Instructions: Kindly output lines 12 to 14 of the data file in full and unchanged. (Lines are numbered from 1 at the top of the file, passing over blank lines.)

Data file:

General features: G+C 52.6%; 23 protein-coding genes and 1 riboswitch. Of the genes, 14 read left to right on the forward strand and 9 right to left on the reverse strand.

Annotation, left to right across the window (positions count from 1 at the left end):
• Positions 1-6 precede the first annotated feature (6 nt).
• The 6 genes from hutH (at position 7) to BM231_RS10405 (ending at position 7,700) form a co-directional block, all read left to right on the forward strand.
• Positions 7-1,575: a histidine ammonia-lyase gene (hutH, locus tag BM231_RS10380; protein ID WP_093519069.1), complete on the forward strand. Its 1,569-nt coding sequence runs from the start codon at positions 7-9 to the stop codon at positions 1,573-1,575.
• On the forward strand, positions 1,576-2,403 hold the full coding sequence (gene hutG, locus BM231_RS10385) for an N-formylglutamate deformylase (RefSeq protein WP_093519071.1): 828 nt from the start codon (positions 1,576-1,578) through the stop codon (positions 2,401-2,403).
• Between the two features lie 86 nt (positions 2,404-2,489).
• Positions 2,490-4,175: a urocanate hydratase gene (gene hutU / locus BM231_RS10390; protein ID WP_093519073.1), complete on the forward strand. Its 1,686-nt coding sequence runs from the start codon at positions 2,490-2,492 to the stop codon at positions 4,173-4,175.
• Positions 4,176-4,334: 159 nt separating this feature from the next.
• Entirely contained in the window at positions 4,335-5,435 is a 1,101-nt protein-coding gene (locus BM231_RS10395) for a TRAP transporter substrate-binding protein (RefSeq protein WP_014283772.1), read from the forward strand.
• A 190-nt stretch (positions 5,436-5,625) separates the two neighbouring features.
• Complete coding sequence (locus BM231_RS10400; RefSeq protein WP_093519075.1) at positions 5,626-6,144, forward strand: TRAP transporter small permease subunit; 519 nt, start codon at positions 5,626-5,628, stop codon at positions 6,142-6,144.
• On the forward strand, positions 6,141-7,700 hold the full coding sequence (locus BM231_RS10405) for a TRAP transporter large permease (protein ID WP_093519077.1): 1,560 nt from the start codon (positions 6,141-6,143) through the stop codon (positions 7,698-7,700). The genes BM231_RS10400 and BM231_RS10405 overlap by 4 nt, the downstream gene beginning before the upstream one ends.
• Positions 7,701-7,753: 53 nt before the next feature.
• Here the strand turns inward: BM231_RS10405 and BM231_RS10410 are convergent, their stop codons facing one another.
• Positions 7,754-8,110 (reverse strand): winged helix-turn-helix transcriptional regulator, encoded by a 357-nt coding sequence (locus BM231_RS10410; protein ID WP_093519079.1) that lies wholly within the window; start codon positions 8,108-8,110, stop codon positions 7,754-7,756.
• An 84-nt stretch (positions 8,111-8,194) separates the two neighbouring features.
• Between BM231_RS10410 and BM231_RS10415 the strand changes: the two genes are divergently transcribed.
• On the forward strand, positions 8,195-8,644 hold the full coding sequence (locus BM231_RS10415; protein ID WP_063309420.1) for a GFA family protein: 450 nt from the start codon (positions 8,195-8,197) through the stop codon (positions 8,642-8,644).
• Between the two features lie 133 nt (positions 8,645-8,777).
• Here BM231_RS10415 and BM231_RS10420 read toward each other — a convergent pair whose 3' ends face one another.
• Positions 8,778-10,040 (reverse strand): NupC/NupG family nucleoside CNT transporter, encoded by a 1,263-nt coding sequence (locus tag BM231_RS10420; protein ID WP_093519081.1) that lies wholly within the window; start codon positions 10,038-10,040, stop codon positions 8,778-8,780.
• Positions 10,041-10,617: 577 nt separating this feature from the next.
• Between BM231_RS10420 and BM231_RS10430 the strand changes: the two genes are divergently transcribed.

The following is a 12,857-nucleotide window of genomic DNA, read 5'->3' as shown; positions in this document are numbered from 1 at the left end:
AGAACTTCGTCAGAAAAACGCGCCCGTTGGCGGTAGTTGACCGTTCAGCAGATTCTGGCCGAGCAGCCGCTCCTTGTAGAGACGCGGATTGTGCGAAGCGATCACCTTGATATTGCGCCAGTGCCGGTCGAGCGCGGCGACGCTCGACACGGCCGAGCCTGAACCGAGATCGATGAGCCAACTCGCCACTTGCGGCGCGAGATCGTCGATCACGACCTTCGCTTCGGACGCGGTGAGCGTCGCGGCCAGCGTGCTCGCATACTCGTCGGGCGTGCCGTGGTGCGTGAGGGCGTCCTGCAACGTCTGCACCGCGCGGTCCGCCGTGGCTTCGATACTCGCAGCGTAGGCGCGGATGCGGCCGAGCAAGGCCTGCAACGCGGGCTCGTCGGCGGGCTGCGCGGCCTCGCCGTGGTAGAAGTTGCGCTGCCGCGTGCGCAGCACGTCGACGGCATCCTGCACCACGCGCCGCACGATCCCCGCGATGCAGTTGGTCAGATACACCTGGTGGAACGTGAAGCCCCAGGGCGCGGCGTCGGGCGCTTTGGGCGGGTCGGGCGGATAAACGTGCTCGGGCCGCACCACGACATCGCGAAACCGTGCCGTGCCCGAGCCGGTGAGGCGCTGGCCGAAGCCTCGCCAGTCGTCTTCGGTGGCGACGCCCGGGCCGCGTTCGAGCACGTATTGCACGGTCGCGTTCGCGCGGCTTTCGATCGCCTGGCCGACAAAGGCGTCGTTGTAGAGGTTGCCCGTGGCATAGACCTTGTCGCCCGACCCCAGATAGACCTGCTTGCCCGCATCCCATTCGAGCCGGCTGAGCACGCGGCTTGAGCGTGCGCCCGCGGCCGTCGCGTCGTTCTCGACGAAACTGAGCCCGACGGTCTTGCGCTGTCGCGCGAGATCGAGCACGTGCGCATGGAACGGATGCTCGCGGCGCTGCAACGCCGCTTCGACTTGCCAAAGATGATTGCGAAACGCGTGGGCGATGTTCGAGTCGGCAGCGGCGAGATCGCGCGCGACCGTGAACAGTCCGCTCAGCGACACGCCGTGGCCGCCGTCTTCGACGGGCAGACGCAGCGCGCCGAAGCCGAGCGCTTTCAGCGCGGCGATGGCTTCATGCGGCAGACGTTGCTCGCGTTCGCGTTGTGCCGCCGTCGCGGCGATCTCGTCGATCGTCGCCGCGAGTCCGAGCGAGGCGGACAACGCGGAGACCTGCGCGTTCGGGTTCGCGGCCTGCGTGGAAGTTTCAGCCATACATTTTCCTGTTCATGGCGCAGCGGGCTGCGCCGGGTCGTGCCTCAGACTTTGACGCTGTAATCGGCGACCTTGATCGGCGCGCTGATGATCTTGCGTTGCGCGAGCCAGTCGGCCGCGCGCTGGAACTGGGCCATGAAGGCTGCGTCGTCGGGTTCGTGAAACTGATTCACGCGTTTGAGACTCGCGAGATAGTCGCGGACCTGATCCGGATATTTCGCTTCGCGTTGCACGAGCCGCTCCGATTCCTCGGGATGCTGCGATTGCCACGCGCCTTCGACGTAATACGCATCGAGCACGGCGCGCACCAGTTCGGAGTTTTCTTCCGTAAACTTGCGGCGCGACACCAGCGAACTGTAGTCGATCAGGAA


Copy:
• Complete coding sequence (locus BM231_RS10400; RefSeq protein WP_093519075.1) at positions 5,626-6,144, forward strand: TRAP transporter small permease subunit; 519 nt, start codon at positions 5,626-5,628, stop codon at positions 6,142-6,144.
• On the forward strand, positions 6,141-7,700 hold the full coding sequence (locus BM231_RS10405) for a TRAP transporter large permease (protein ID WP_093519077.1): 1,560 nt from the start codon (positions 6,141-6,143) through the stop codon (positions 7,698-7,700). The genes BM231_RS10400 and BM231_RS10405 overlap by 4 nt, the downstream gene beginning before the upstream one ends.
• Positions 7,701-7,753: 53 nt before the next feature.